The Darcy Fund has been created to finance research into the causes and cures of chronic valvular disease, the most common form of heart disease affecting dogs. Named for Darcy, a six-year old tricolor Cavalier King Charles Spaniel who succumbed to the disease on June 27, 2006, the fund was set up by Darcy's owners, Kim and Jerry Thornton of Lake Forest, California, in conjunction with The American Cavalier King Charles Spaniel Charitable Trust, a 501 (c) (3) organization formed in 2002 for the protection of the health of the Cavalier King Charles Spaniel.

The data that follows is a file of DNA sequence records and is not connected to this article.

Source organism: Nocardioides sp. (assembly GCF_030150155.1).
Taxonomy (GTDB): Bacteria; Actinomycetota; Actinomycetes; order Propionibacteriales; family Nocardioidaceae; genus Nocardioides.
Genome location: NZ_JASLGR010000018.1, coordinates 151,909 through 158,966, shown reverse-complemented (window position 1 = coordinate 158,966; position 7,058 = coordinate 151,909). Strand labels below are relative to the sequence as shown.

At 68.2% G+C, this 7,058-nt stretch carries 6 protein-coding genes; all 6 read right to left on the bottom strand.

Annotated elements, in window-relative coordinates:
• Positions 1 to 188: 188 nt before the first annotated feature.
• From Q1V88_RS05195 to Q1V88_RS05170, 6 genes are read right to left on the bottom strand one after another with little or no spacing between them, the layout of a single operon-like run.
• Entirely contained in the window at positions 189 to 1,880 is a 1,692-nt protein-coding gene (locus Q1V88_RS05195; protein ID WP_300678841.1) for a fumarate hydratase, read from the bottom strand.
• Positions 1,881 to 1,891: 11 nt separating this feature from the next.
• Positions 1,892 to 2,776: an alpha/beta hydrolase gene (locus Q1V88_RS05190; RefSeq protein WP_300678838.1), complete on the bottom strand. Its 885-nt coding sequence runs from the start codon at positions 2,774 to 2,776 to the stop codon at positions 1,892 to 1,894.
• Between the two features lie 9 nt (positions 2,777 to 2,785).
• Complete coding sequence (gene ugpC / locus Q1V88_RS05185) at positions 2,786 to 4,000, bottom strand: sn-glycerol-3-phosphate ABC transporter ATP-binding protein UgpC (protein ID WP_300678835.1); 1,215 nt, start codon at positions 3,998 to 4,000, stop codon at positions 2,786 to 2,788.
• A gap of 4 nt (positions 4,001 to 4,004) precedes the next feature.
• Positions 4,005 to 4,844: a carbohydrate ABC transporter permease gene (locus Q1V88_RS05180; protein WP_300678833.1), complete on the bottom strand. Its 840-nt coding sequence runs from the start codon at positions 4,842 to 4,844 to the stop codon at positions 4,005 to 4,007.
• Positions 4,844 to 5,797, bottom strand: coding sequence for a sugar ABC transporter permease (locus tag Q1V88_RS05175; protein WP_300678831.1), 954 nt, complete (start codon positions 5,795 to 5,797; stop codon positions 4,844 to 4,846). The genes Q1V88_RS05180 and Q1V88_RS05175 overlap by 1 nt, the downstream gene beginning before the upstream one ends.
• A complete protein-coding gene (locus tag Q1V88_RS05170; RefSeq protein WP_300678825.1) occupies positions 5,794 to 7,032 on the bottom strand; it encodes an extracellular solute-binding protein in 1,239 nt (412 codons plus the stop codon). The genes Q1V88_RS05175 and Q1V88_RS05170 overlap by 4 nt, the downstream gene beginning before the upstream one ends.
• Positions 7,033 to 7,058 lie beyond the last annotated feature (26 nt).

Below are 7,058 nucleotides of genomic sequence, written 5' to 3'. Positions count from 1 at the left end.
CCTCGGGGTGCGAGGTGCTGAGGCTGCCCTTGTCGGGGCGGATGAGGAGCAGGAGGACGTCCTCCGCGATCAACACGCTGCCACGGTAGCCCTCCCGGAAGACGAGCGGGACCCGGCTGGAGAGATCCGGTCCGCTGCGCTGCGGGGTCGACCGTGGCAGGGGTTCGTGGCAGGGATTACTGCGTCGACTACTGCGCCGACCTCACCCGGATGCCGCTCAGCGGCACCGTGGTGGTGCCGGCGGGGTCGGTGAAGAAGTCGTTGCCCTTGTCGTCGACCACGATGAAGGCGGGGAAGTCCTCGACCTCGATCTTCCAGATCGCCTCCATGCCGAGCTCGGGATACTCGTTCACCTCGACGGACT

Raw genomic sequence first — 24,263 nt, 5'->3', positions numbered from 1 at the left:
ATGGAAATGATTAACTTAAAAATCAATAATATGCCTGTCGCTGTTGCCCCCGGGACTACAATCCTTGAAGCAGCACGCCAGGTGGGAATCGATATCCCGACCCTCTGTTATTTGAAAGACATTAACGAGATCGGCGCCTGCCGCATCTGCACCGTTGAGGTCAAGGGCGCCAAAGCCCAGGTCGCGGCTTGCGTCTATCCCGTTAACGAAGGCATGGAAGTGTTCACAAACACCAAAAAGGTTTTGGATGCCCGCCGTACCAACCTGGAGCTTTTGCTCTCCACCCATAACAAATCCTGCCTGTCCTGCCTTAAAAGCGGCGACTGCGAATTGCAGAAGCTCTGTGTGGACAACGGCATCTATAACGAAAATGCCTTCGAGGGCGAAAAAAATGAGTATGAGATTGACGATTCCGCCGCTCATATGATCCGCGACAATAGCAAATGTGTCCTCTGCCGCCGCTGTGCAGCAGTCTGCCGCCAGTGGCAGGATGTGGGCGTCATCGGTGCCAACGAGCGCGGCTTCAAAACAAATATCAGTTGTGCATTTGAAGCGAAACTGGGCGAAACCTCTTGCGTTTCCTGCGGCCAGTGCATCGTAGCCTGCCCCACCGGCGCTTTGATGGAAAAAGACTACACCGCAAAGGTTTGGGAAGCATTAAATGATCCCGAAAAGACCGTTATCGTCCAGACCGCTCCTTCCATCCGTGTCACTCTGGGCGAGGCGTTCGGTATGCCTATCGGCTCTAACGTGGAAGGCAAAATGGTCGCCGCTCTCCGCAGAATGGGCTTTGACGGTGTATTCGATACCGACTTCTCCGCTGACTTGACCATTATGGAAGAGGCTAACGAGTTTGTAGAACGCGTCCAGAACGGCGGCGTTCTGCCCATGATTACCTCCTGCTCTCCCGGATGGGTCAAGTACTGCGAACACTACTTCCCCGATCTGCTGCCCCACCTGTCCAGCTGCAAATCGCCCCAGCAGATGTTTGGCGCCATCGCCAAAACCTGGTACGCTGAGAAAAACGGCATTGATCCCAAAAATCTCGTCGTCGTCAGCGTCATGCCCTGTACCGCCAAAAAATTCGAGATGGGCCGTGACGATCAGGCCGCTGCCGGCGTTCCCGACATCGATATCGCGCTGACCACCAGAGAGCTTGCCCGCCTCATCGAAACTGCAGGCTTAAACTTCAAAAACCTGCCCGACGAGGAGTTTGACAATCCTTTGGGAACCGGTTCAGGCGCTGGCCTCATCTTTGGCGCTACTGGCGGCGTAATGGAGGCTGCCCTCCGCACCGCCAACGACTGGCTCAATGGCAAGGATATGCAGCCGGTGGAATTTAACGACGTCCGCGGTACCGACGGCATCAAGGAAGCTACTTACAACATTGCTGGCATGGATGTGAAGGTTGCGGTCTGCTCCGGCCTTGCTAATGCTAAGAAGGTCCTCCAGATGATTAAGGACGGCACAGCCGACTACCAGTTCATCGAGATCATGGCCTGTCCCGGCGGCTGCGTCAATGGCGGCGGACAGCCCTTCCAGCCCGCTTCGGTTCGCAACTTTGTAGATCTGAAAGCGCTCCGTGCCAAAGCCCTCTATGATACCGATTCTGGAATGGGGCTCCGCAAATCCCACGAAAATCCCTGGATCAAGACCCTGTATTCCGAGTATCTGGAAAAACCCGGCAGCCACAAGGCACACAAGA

While the Darcy Fund is aimed at Cavaliers, any discoveries it helps to fund have the potential to benefit all dogs. Approximately 11 percent of the dogs seen by veterinarians have some form of heart disease, says John Rush, DVM, a board certified cardiologist at Cummings School of Veterinary Medicine at Tufts University in Grafton, Massachusetts. Of those dogs, 75 to 80 percent have CVD.
Small and medium size dogs that are middle-aged or older are most commonly affected, with Cavalier King Charles Spaniels and Dachshunds having the greatest incidence of CVD. Chihuahuas, Poodles and Papillons are also prone to CVD, but any dog has the potential to develop it.